“It was derelict,” the travel reporter tells WHO.
Originally built to house the manager on the thriving sheep and grain station, the cottage had been uninhabited for decades and left to ruin.
“When James told me he wanted to do it up and move in one day, I said to him, “Well, I hope your new girlfriend loves it,” and I was thinking to myself, “I’m out of here,” the 49-year-old admits with a laugh.
But just a few years later, Rowntree’s heart won over her head. After marrying Pettit in 2008, the couple welcomed son Andrew, 11, in 2009 followed by second son Charlie, 10, in 2011. Rowntree and Pettit also set about restoring the tired cottage to its former glory.
“I loved everything about my life in Sydney, but you can’t control Cupid’s arrow,” she says. “I didn’t know it at the time, but I wasn’t giving my life up, I was exchanging it for a better one,” she explains.
When the pair started renovations – which they completed mostly by themselves – there wasn’t a clear plan in mind, just Rowntree’s love for all things French and
a desire to restore rather than remake the property.
“I would rip pictures out of magazines of the things I liked and show them to the builders. I was amazed by their creativity,” she explains. “But there is nothing pretentious about our home. It’s still a barn and a manager’s cottage,” she says.
And despite being built over a hundred years ago, Rowntree believes that modern house designers could learn a thing or two from their predecessors.
“I take my hat off to the Georgian architects for really knowing how to build the perfect home. It has a huge wraparound verandah, faces away from the sun and is cool in the summer yet warm in the winter,” she explains. “They really knew what they were doing.”
While the verandah has long been a favourite spot for the family to relax, it became invaluable to social butterfly Rowntree during the pandemic.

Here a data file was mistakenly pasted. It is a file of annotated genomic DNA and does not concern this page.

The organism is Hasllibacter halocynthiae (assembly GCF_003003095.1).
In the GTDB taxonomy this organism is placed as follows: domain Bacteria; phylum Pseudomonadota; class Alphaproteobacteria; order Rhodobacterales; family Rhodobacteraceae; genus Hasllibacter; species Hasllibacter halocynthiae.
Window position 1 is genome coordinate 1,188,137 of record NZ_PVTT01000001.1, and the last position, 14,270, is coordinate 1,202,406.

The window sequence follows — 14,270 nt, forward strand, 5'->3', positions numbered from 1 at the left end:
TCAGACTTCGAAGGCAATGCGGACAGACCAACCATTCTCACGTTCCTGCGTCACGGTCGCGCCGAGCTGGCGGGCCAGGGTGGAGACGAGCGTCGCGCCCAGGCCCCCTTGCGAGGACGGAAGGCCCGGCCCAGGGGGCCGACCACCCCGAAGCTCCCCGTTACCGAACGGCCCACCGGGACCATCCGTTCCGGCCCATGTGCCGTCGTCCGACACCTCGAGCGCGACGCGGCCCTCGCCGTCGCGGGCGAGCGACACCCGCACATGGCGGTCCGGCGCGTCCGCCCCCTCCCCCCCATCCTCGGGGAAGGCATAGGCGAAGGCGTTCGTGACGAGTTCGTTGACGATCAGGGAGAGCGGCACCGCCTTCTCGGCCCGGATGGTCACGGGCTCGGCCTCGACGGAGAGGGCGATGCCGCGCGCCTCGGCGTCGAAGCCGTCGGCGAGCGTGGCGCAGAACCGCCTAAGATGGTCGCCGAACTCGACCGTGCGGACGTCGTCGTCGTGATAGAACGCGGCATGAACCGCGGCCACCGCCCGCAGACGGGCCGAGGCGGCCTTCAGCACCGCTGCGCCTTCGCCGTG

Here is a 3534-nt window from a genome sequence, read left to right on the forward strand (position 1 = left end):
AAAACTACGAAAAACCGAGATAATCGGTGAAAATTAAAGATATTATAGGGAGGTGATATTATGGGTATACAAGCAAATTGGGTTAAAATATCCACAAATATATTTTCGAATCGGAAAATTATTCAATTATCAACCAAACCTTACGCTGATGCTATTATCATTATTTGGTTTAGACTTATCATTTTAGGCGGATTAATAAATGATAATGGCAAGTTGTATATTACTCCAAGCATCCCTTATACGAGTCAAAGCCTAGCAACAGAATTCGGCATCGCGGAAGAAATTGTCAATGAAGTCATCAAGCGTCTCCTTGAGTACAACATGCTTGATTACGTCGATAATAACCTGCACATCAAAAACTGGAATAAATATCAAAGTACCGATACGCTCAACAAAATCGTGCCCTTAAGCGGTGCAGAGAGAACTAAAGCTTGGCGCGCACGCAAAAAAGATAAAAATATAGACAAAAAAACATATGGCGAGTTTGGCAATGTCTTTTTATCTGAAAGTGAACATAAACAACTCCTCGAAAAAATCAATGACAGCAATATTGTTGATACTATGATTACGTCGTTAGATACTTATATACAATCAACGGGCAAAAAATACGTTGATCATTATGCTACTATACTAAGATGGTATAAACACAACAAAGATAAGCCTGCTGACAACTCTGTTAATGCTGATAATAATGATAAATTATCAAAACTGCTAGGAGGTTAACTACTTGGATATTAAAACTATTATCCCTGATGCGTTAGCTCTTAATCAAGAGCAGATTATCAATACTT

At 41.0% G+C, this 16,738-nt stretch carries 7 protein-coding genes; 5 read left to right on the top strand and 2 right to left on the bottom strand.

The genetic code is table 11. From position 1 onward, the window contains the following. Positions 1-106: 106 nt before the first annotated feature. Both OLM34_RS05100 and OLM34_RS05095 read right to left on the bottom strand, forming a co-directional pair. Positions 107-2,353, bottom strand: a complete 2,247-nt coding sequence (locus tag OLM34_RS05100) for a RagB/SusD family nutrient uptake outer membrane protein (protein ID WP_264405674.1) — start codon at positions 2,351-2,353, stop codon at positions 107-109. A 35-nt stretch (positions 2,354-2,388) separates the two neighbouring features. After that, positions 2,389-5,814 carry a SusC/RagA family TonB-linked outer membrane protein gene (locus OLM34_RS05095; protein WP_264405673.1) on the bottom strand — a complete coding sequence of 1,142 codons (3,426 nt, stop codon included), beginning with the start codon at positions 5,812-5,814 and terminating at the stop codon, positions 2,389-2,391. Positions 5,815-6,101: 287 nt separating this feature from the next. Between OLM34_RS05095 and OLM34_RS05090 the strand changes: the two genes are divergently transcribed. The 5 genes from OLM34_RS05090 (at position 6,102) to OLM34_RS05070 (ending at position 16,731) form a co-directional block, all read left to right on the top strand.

“It was a lifeline during lockdown. We couldn’t have people in the house but could socially distance with them on the verandah,” the mum-of-two shares.
As the COVID-19 crisis worsened and Rowntree found herself staying put for the first time since she joined Getaway in 1996, she decided to embrace her domestic side.
“I became Nigella [Lawson] during the lockdown,” she laughs. “James put in a vegie patch and we have a few fruit trees. There is really no joy like being able to pick something from my own garden and cook it for the family.”
And it’s the property’s lush gardens that Rowntree is proudest of. The couple spent years transforming the dusty sheep and emu paddocks to their own slice of Provence, filled with rose bushes and lavender.
“There wasn’t a blade of grass when we first moved in,” she explains. “James and I could spend all weekend gardening. We just love it!”
As for her home’s elegant interiors, Rowntree chose everything herself. She spent weekends scouring local antique and homeware stores while also finding the odd treasure in Parisian markets when she was away on work jaunts. But after welcoming her sons, her original vision changed.
“Everything was going to be cream,” she explains, revealing that after the boys’ arrived she opted for a bright lawn green sofa. “I think my husband thought I was mad at first but he soon worked out it hid the Vegemite stains,” she adds.
After falling in love with rural life herself, the TV presenter is now helping others realise their tree change dreams as host of Country House Hunters Australia. Each week, she shows couples and families three gorgeous homes in idyllic country locations, such as Victoria’s Yarra Valley or Bowral in New South Wales’ Southern Highlands.
“Since the pandemic arrived, everybody I meet is either already thinking of moving to the county or dreaming of it,” Rowntree says of the show’s broad appeal.
And while the star admits she does sometimes miss city life, and being able to see her Sydney-based mum Heather everyday, she’s never regretted moving.
“I swapped that energy for a real community,” she explains. “Sometimes you just have to trust your gut and see where life will take you.”